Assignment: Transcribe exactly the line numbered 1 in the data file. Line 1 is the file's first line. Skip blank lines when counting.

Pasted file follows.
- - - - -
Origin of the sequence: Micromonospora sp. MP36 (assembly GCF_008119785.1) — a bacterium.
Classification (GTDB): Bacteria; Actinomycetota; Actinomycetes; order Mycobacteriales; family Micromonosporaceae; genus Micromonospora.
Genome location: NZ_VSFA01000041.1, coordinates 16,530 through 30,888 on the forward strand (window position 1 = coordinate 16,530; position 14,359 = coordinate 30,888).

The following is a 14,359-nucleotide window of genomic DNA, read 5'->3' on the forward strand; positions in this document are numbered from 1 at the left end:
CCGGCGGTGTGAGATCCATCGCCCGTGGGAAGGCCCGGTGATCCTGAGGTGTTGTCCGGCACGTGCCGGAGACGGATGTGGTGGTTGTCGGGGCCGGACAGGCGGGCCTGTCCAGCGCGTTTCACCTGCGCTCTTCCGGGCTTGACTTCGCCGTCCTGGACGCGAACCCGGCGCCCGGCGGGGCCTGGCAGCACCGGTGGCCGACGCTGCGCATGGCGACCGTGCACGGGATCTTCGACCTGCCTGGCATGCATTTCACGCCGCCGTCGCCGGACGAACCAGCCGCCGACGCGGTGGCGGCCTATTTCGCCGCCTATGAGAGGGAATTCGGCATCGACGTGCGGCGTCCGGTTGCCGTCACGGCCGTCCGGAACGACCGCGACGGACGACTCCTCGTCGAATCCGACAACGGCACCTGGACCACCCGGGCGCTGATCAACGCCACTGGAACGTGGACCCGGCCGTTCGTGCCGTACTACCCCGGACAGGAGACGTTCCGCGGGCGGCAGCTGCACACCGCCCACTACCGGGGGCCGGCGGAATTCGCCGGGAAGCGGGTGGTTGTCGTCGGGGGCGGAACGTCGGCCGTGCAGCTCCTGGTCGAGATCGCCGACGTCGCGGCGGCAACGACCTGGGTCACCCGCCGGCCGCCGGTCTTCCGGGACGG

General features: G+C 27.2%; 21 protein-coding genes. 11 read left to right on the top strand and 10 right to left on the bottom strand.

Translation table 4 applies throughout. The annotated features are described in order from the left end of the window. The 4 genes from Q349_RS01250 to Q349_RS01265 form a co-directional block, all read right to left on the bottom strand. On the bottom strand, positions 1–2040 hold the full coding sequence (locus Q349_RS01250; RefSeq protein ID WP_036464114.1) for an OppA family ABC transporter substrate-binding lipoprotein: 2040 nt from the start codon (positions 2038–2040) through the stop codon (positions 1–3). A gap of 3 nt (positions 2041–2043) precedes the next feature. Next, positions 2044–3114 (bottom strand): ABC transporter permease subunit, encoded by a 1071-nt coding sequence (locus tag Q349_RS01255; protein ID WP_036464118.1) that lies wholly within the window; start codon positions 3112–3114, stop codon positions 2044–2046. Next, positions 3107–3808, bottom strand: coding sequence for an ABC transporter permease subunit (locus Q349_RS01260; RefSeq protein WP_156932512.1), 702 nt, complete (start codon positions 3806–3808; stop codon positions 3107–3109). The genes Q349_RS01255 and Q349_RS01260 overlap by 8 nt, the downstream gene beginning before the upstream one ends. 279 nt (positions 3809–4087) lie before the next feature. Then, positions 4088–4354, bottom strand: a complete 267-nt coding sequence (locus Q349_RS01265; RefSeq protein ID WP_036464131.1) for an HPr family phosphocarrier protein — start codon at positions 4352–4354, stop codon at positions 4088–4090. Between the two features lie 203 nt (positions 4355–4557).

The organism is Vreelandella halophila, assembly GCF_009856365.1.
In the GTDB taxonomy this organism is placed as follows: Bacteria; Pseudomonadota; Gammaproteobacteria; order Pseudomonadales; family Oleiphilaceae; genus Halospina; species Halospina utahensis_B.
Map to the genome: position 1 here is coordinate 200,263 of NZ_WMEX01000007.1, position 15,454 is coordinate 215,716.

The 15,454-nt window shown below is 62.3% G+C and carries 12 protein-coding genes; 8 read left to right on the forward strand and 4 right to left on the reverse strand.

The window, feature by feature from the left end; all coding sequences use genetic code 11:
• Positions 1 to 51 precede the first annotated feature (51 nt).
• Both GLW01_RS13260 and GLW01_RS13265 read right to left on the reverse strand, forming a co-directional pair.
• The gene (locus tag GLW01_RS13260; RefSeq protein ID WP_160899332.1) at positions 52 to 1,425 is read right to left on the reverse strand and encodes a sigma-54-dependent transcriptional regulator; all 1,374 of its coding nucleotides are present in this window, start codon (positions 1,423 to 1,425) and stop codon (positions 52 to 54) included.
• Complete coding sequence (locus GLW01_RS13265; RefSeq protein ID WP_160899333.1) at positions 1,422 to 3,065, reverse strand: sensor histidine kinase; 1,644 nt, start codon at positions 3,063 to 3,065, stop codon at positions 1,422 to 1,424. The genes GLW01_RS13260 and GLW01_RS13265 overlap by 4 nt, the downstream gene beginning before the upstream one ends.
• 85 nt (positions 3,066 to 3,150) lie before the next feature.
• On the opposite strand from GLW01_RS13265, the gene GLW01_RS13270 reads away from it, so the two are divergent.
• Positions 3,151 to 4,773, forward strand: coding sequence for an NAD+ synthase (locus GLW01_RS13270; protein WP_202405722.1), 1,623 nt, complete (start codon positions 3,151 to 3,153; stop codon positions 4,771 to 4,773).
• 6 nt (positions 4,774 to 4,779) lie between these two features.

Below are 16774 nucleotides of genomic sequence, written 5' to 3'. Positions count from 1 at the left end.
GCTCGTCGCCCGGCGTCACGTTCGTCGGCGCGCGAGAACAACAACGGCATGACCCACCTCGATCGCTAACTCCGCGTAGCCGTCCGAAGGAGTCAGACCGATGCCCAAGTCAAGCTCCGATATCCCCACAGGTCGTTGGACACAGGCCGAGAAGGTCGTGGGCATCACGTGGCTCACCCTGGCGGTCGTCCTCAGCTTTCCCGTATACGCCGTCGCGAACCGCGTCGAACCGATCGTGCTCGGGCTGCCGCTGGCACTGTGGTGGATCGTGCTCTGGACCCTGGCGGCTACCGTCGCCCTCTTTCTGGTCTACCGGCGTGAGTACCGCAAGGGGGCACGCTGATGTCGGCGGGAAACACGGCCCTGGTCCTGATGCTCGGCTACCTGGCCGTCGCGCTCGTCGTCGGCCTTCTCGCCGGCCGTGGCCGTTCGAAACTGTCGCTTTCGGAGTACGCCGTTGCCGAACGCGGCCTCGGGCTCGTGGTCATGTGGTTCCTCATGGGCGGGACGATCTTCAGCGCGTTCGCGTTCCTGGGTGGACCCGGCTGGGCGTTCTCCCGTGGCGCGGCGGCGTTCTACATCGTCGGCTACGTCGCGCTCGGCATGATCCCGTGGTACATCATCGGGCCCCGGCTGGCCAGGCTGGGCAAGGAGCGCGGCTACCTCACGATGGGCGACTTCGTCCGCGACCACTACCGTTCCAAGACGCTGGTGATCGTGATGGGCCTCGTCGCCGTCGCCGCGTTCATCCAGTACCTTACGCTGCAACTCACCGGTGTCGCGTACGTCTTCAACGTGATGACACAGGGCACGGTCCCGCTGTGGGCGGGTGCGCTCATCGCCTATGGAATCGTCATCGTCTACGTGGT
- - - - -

Origin of the sequence: Micromonospora sp. MP36 (assembly GCF_008119785.1) — a bacterium.